What do you say when in pain? Why words are mirrors & how you can be okay

I sat there at the doctor’s office tongue-tied, toes-curled, fingers fidgeting at the seams of my skirt.

If words are mirrors…

and if the tongue really only utters what the heart really only believes,

(and honestly — I couldn’t have looked or dressed the part that day),

then my own words had mirrored my soul that December day.

 They marked me; I’m marred.

“I’ve got pain that wakes me in the night, jabs me in my sleep…” I haltingly confessed.

I didn’t know that a wounded heart could feel so physical, or what do you say when you’re hurting deep within?

The doctor scribbled it on his note pad, my health assessment that day.

I could hear what my mouth was saying, yet my heart was desperate to believe another story.

Stories are significant. Alister McGrath wrote that they help us form our reality and find our place in it.

Words are narrative to the soul.

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They tell what we really believe deep down.

Or why things happened the way they did, or why we think we were parties to the crime.

But how do you walk to the light of day when you’ve stumbled all night?

My struggles were themed under one presenting issue.

There he scrawled it right clear: “episodes of grief following losses”.

I bit my lips.  

It had been a long two months and there was no way I could process it without feeling like the bottom was giving way.

What the doctor had written in ink, I didn’t have the power to rewrite, what he’d certified, I certainly didn’t want it to stick as a forever badge.  

Things can strip you thin and people can leave you cold, but the Word will make you full.

On the blank canvas of my inside, there lay another invitation.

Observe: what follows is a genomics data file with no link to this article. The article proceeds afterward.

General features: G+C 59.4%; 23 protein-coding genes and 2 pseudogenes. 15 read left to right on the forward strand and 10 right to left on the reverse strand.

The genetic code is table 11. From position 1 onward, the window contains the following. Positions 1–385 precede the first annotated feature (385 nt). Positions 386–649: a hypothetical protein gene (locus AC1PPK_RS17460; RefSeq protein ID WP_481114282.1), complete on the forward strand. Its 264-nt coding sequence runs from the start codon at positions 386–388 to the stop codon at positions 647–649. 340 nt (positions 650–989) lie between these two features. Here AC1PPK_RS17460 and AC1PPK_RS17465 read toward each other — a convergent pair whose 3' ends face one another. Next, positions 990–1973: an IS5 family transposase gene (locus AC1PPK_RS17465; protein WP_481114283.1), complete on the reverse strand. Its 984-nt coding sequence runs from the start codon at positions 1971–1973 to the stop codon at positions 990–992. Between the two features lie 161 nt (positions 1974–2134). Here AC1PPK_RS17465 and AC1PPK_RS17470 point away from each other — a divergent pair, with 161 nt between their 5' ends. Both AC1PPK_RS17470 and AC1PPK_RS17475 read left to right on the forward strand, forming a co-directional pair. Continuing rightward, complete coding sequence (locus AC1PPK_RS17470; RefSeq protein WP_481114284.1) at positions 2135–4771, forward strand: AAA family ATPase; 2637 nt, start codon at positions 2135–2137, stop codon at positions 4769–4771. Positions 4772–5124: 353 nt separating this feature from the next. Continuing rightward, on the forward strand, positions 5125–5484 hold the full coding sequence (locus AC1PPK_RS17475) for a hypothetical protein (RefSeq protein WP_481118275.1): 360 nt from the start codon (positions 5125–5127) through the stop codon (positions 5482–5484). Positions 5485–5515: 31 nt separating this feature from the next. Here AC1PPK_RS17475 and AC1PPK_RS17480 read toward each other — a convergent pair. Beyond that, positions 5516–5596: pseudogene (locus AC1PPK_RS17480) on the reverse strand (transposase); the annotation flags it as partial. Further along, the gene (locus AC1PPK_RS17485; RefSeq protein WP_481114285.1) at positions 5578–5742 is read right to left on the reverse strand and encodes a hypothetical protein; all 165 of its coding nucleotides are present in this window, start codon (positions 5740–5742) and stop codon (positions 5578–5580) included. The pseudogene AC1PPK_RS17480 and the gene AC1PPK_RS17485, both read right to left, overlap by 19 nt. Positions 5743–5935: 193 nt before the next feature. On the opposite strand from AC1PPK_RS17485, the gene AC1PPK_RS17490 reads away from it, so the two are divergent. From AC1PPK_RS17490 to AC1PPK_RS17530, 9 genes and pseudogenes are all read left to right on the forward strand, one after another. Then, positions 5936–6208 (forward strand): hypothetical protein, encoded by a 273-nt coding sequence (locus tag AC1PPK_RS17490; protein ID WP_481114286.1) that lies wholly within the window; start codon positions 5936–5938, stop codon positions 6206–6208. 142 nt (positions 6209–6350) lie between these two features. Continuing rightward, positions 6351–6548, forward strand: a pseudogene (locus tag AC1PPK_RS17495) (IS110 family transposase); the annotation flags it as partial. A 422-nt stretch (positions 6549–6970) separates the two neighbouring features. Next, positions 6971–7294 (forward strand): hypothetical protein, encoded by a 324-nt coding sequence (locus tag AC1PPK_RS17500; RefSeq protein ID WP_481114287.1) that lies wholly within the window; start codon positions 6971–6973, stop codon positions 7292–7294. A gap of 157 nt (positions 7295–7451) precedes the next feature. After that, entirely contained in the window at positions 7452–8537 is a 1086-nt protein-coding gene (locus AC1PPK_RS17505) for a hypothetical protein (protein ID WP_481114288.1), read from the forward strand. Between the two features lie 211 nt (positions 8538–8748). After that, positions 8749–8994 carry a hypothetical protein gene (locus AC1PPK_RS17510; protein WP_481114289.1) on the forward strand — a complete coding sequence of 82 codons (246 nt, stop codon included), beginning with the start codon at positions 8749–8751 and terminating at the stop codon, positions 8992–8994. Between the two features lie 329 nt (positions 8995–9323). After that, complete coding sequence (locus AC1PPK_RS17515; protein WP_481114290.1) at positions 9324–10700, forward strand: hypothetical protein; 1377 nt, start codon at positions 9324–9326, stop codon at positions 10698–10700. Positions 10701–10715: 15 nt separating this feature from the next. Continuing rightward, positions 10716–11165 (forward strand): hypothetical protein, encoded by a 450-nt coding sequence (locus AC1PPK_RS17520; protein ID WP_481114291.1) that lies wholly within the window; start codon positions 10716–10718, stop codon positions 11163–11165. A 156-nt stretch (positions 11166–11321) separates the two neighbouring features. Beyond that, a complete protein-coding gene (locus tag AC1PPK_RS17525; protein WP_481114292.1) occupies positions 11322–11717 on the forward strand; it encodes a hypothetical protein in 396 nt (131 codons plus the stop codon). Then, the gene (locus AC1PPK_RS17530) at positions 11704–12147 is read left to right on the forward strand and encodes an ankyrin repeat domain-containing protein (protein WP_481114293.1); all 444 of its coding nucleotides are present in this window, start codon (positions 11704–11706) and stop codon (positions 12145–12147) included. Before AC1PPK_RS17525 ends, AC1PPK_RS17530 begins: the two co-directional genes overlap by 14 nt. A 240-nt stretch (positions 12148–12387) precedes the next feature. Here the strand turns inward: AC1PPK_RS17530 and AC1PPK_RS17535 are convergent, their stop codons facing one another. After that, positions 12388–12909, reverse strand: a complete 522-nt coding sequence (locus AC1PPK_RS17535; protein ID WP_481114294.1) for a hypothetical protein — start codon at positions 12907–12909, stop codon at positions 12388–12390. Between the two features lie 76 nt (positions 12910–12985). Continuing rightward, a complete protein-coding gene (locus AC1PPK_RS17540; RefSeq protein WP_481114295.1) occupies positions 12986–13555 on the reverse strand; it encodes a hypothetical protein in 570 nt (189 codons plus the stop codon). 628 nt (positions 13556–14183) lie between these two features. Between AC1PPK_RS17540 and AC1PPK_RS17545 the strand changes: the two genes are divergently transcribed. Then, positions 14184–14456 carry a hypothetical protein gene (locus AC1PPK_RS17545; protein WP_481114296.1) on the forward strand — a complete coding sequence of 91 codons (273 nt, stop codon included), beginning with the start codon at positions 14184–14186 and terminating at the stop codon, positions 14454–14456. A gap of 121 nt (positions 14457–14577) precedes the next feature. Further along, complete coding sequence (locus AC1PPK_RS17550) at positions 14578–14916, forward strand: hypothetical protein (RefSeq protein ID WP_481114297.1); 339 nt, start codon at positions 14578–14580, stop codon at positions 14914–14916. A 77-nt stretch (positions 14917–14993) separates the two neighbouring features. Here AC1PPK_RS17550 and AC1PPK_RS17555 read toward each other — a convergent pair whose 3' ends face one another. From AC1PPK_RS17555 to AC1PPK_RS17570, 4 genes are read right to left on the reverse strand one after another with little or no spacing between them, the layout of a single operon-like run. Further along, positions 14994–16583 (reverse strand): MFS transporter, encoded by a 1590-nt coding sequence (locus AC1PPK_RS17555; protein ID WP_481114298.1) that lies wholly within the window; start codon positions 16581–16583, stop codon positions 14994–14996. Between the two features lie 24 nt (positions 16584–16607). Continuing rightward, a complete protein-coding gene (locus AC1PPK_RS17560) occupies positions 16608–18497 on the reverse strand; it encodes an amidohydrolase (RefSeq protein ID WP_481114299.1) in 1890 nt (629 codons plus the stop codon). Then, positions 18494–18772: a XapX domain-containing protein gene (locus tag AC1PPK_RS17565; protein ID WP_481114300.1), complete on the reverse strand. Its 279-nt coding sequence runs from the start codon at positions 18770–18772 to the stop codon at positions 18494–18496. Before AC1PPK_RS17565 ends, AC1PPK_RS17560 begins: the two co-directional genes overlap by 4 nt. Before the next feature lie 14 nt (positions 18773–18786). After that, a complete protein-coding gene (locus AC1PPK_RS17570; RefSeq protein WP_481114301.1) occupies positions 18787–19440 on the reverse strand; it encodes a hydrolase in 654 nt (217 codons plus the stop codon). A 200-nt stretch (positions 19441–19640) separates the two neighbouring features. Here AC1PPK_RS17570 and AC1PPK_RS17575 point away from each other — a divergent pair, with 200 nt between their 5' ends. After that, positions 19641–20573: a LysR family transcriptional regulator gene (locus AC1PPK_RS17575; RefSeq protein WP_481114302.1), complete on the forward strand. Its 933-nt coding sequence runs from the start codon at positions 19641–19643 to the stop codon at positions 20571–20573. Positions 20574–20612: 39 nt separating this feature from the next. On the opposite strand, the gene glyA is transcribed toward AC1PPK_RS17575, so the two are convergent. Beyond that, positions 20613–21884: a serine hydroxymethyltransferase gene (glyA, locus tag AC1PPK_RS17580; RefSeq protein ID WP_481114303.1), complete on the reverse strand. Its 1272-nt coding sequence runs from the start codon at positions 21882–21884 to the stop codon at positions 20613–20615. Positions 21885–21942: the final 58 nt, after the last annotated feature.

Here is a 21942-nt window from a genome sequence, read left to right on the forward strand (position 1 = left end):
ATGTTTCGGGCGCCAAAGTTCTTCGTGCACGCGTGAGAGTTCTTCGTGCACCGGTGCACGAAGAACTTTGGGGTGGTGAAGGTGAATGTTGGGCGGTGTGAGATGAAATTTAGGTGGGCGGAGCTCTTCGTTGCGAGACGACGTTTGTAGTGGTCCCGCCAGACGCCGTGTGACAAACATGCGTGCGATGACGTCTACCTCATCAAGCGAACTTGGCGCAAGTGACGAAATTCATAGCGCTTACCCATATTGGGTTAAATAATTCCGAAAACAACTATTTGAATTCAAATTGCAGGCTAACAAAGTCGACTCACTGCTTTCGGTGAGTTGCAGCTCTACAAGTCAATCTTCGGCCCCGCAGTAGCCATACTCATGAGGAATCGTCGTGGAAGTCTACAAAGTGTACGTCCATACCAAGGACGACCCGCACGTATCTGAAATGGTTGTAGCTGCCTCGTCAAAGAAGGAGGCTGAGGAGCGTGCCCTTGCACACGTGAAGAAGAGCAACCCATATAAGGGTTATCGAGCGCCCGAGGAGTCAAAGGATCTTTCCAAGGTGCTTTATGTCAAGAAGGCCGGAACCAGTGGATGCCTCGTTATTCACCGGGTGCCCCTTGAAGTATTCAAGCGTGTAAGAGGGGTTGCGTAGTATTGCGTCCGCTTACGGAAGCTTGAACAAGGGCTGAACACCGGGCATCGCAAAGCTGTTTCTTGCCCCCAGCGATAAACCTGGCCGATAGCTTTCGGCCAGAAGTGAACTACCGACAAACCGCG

I picked up my pen to write.

“I’m not lost — I’m just losing the things that previously had too much grip on me. In Christ I’m free.”

“I may be sad now, but I won’t be swallowed by grief. I may be broken down now, but God is building me up to break me forth.”

Sometimes it feels like a step of faith — saying things that we don’t feel were true at the time they were spoken.

But it’s true — things may have happened that was out of your control then, but there is still a future rebirthing from the unfurling of your own words now.

A veil is lifting, and I see how we can land our story on a different ending. 

Our story can take on His narrative instead, let it be what frame our perspective, seal our provision. 

I remember how CS Lewis beautifully painted this truth in the Chronicles of Narnia, the fact that our story isn’t the final story. There is a grander story at play through which we can view all the events of our lives. And when we are able to grasp this greater narrative, it will allow us to see our situation in a new and different light, in a sensible and meaningful way.

God’s story is a narrative whereby a perfect and all-powerful God longs to restore all of humanity to Himself. It’s a love story whereby every life matters and no situation is ever too hopeless or any person far beyond repair. It is a reality whereby the world’s brokenness can be swallowed by Christ’s completeness, and knowing that we aren’t accidental creatures in a meaningless cosmos is what infuses and interjects a painful situation with hope and purpose.

We can believe that there is a grand narrative and a Good narrator writing a better story through the space of our lives. And this Christian story can now become our story. A story that shows how we can win, how we will win.

And when we don’t have to nurse or curse or rehearse our past, we are liberated to immerse our story in the grand truth of His story, and reverse it for the redemptive nature that God has for it. (Benny Ho)

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